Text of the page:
The material is just one atom thick, yet very strong, with a breaking point 200 times greater than that of steel – making it the strongest material tested. It’s 60 per cent more conductive than copper and its thermal conductivity is five times better than aluminum.

It also offers the prospect of new ways of conducting electricity while making batteries that last longer and devices that run cooler.

The potential is for application in computers, phones, cameras, and TVs that draw less power and operate for long periods of time on battery.

Also, there’s the potential for large objects like electric cars to be made lighter while retaining their strength, reducing their drain on the battery by weighing less.

Such is the level of excitement around graphene, and perceived commercial applicability, companies and counties are racing to patent manufacturing ideas.

IP? Glad you asked

China leads the field with 2,204 patents with aerospace client Lockheed Martin locking down a patent on graphene used in filters to turn salt water into something you can drink.

A prototype desalination plant is planned by Lockheed Martin by 2015.

Consumer electronics giant Samsung, maker of TVs and the world’s most popular smartphone running Android, holds 407 graphene-related patents.

One analyst reckoned the value of the market for graphene-based products will be $67m by 2015 and $671m by 2020 – up from more or less zero today. Capacitors and structured materials are expected to be the largest two segments.

There is, of course a risk of hype creeping in. Some have warned people are over playing the material's potential... to its detriment, saying that once it has proved unable to work in certain areas, a backlash will begin across the board.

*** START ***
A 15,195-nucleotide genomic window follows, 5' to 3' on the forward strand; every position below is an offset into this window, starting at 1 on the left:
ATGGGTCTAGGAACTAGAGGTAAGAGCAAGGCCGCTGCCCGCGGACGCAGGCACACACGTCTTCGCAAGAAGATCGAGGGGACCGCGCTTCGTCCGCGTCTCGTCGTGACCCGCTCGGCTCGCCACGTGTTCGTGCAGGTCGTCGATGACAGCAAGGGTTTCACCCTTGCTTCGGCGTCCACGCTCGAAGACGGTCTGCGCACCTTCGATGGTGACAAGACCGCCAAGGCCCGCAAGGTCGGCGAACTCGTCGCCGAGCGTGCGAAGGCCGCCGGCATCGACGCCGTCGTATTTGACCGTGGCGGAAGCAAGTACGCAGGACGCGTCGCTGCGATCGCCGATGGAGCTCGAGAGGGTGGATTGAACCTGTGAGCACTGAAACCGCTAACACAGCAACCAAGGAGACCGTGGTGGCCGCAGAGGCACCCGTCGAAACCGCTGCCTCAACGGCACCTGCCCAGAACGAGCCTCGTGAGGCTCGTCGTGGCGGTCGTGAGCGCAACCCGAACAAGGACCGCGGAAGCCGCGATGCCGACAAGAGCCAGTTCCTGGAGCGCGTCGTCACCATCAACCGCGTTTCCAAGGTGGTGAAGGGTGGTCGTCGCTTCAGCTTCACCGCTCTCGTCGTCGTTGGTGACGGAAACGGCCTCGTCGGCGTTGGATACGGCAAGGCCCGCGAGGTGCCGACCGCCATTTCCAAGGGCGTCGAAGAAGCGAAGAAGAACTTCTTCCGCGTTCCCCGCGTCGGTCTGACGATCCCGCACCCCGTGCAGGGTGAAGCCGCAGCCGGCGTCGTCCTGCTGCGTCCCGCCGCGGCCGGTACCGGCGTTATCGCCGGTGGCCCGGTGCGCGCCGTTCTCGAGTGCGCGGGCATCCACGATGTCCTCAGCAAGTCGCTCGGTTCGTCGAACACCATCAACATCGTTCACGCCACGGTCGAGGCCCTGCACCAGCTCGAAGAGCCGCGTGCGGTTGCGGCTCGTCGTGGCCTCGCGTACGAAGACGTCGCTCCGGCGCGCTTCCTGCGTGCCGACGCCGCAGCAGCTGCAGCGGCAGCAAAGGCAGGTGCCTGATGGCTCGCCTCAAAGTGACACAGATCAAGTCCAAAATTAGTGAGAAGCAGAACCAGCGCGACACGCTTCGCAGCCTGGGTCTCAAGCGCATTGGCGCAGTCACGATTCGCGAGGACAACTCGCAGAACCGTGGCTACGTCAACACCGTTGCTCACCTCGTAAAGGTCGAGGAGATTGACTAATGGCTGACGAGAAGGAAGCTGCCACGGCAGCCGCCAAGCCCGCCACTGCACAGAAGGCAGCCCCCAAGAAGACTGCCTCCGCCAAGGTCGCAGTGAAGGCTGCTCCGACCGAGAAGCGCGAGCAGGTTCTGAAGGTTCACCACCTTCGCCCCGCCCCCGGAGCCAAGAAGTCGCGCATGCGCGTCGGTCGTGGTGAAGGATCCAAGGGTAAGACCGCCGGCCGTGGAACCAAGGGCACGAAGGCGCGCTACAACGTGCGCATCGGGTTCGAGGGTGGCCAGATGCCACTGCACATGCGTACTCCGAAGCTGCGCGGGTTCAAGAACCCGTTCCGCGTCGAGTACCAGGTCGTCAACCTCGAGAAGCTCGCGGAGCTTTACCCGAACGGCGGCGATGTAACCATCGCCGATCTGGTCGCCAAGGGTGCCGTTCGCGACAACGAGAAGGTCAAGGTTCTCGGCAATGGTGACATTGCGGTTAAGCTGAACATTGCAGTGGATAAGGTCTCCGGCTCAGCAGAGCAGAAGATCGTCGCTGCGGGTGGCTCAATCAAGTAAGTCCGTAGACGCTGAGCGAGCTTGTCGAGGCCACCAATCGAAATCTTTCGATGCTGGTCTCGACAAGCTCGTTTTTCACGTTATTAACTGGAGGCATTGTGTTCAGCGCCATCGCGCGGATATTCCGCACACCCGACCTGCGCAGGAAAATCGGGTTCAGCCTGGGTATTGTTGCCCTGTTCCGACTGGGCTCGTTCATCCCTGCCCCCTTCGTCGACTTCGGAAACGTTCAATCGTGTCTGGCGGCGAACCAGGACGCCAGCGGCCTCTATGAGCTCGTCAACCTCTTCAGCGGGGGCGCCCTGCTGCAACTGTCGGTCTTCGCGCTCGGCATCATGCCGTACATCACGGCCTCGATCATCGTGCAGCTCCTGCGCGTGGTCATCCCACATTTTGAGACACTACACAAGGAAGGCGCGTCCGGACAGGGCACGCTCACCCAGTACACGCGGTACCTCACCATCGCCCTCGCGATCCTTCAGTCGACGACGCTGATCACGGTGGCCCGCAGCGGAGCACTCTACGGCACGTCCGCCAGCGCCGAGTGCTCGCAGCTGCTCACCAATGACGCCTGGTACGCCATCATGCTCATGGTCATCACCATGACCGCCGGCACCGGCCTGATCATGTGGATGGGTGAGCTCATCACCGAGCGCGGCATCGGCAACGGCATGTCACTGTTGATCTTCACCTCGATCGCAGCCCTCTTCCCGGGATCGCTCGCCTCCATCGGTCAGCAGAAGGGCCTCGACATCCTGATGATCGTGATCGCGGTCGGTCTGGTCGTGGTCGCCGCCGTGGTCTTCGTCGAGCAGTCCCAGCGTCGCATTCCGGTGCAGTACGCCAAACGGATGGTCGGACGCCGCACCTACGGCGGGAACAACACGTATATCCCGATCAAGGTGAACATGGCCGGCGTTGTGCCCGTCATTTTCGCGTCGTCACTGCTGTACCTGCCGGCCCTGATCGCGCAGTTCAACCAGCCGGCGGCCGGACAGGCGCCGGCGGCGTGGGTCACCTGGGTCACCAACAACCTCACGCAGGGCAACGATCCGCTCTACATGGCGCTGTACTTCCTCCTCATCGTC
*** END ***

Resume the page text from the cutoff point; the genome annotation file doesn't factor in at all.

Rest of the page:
Mabbitt and AGM are shying away from the hype of consumer electronics. Rather, their first customers are those working in plastics, composite materials, paints, lubricants and oils – mixing graphene with other things, he said.

AGM’s process produces graphene two microns thick – substantially thicker, in molecular terms, than the standard single-atom thickness of 0.00033 microns.

Mabbitt’s company is working with vacuum, heater and fan maker Dyson on potentially mixing its brand of graphene with the plastics used in Dyson's cleaners. Graphene could also help dissipate static electricity, preventing the build up of the charge and reducing the amount of dust that clings to the vacuums' innards.

Separately, there is interest in painting graphene on ships’ hulls, increasing vessels’ hull strength and resistance to corrosion and improving their movement through water – thereby increasing their fuel efficiency.

Mabbit, a former managing director two British composite-materials companies, reckons it's up to the industry to find its level and for people to find the "correct" applications for graphene.

“The challenge for the industry is to understand how much it [graphene] can be enhanced by other materials. This is as revolutionary as plastics [and silicon] were to the last century... Graphene has that potential capability. It’s down to the pull from the market and the application developers [as to] how quickly it will be adopted,” Mabbitt said.

“Graphene is an enabling technology, where what we are doing is putting the basic material in to the market at an affordable level and volume,” Mabbitt said. “The only thing restricting [this market] has been the ability to manufacture at scale; it has just been just an academic process thus far." ®